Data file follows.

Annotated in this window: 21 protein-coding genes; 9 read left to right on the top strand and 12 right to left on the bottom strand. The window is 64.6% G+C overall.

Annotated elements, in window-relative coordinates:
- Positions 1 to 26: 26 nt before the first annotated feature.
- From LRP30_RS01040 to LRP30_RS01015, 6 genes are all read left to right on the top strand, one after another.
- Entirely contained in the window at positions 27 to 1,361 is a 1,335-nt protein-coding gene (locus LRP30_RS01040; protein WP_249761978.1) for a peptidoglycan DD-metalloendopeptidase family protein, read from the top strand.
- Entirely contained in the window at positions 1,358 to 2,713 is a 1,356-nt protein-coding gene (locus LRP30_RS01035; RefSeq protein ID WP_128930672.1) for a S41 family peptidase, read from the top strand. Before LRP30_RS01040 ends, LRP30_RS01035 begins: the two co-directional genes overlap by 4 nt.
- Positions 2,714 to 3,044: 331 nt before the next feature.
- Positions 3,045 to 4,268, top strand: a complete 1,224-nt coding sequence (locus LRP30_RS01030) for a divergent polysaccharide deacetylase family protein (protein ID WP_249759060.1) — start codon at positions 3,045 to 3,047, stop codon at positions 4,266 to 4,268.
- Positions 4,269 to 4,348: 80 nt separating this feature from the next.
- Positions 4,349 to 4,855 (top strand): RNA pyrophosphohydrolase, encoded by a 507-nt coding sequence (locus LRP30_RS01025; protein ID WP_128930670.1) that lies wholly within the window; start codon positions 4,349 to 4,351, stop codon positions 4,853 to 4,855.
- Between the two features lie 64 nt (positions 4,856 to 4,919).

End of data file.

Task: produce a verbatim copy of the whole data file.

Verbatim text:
Annotated in this window: 21 protein-coding genes; 9 read left to right on the top strand and 12 right to left on the bottom strand. The window is 64.6% G+C overall.

Annotated elements, in window-relative coordinates:
- Positions 1 to 26: 26 nt before the first annotated feature.
- From LRP30_RS01040 to LRP30_RS01015, 6 genes are all read left to right on the top strand, one after another.
- Entirely contained in the window at positions 27 to 1,361 is a 1,335-nt protein-coding gene (locus LRP30_RS01040; protein WP_249761978.1) for a peptidoglycan DD-metalloendopeptidase family protein, read from the top strand.
- Entirely contained in the window at positions 1,358 to 2,713 is a 1,356-nt protein-coding gene (locus LRP30_RS01035; RefSeq protein ID WP_128930672.1) for a S41 family peptidase, read from the top strand. Before LRP30_RS01040 ends, LRP30_RS01035 begins: the two co-directional genes overlap by 4 nt.
- Positions 2,714 to 3,044: 331 nt before the next feature.
- Positions 3,045 to 4,268, top strand: a complete 1,224-nt coding sequence (locus LRP30_RS01030) for a divergent polysaccharide deacetylase family protein (protein ID WP_249759060.1) — start codon at positions 3,045 to 3,047, stop codon at positions 4,266 to 4,268.
- Positions 4,269 to 4,348: 80 nt separating this feature from the next.
- Positions 4,349 to 4,855 (top strand): RNA pyrophosphohydrolase, encoded by a 507-nt coding sequence (locus LRP30_RS01025; protein ID WP_128930670.1) that lies wholly within the window; start codon positions 4,349 to 4,351, stop codon positions 4,853 to 4,855.
- Between the two features lie 64 nt (positions 4,856 to 4,919).